BBB presents tips on avoiding scams after storms


ROBERTSDALE, Alabama — Residents of Baldwin County know all too well the devastation that can be caused by hurricanes along the Gulf Coast, particularly after Hurricane Sally blew through the area last September causing mass destruction in its wake.

While last year’s storms were a reminder that residents need to always be prepared before the storms, Monde M. Donaldson, vice president of the Better Business Bureau Educational Foundation, said residents also need to be aware that scammers can cause just as much devastation in a storm’s aftermath.

“We want to make sure everyone is prepared before and after storms,” Donaldson said. “Knowing what to do before and after an emergency is a critical part of being prepared and may make all the difference when it comes to protecting yourself and loved ones.”

Donaldson made a presentation on Monday, June 21 as the Baldwin County Local Emergency Planning Committee held its first in-person full-body meeting in more than a year at the Baldwin County Central Annex in Robertsdale.

The Better Business Bureau is an international organization which helps establish and ensure marketplace trust by setting marketplace standards, calling out bad business practices, building business-consumer relations, investigating fraud and scam reports and providing educational resources.

“We want to work together to let people know when businesses are doing things right, and call businesses out when they are doing things wrong,” Donaldson said.

While the Better Business Bureau has been operating internationally for over 100 years, it was incorporated locally in 1954, serving over 4,100 accredited businesses and overseeing 50 of Alabama’s 67 counties from two offices, Mobile and Birmingham.

One of the most important aspects of avoiding a scam following a storm is to be able to avoid “storm chasers,” Donaldson said.

“These are not the storm chasers that you are familiar with,” Donaldson said. “These are high-pressure salesmen that show up in an area after a storm to prey on those who have been devastated.”

Tips to avoid “storm chasers” include:

  • Contact your insurance adjuster: Ask about your policy coverage and maintain all receipts.
  • Resist high-pressure sales: Be proactive in selecting a contractor.
  • Don’t pay in advance: Don’t pay in full until the job is done.
  • Be wary of door-to-door contractors: Get a clear, written contract with price, work details and schedule.
  • Do your research: Get several written quotes and ask contractors for identification, permits and licensing.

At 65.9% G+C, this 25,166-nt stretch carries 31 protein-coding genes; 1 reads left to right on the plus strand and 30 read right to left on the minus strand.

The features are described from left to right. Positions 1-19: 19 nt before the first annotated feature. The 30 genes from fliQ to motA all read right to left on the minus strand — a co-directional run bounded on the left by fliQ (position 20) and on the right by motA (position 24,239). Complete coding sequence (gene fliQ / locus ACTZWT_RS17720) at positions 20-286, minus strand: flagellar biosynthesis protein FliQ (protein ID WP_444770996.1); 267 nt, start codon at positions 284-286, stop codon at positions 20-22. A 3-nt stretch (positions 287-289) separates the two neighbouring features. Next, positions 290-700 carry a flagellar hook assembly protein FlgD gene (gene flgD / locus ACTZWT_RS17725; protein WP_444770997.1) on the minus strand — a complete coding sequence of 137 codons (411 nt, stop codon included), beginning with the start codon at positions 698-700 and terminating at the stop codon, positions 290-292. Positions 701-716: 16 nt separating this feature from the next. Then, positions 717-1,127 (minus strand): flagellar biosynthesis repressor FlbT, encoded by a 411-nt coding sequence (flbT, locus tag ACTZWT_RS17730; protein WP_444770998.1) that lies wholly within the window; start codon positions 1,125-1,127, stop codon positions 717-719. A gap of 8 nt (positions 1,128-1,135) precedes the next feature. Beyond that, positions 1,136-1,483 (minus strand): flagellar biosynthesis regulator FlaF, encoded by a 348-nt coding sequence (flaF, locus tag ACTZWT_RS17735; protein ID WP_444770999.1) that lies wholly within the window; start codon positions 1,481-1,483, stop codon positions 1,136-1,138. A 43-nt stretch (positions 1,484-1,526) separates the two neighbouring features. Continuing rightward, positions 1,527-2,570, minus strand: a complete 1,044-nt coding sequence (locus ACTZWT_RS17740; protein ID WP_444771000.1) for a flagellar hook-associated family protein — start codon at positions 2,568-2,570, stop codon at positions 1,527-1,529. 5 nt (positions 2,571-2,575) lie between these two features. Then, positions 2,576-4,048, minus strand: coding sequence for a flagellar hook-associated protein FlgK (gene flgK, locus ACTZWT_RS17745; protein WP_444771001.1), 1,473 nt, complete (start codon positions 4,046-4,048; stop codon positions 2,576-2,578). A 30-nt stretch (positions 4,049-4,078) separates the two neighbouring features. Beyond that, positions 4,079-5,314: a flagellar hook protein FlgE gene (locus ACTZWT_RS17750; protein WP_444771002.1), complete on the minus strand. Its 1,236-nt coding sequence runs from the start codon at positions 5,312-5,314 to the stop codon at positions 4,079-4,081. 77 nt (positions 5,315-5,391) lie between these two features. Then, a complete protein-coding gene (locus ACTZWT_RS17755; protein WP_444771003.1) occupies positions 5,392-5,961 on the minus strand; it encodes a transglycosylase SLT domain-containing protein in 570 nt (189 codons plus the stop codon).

Additional tips include documenting all damage incurred, don’t make any of the repairs yourself unless they are minor or temporary; get written estimates, never pay in cash and read all documents before signing anything.

The Better Business Bureau can also provide tools to avoid scammers, including a scam tracker which allows those seeking help to see where the highest concentration of “storm chasers” are after a storm, Donaldson said.

The Better Business Bureau’s Mobile office is located at 150 Government Street Suite 1004. For more information call 251-433-5494 or visit

The Baldwin County Local Emergency Planning Committee is nearing completion of its updated Hazardous Material Response Plan, officials said on Monday.

The committee is comprised of local first responders, representatives from hospitals and health agencies, volunteer organizations and members of the private sector.

Meetings include committee reports, including a shelter report, medical health, law enforcement, fire services, industry and Volunteer Organizations Active in Disasters (VOAD).

An act of the State Legislature passed in 1986 requires that each county maintain an LEPC for the purposes of identifying companies that store and transport hazardous materials, provide oversight for the proper disposal of those materials and have an action plan in place should a disaster occur involving hazardous materials.

Revisions to the plan are required by FEMA every five years. The last revision to the plan was produced in 2015-16.

Also at Monday’s meeting, Zach Hood, director of the Baldwin County Emergency Management Agency, said EMA will host area-specific disaster preparedness training the first week of August, held in conjunction with the Department of Homeland Security and the Federal Emergency Management Agency.

“Prior to this, the only places that have hosted this type of training have been the U.S. Virgin Islands and Puerto Rico,” Hood said. “This will be the first time such training will be held at the county level and this will be an important tool to help us see what we are doing right and things we need to work on as far as being prepared for a disaster.”

The training will focus on three areas, Hood said, hazardous materials and fire response, getting information to the public, and health and medical response.

Upcoming meetings include a LEPC Steering Committee Meeting at 10 a.m. July 14 at the Emergency Operations Center in Robertsdale. The next full body meeting will be held at 10:30 a.m. Sept. 20 at the Foley Civic Center. Meetings are open to the public.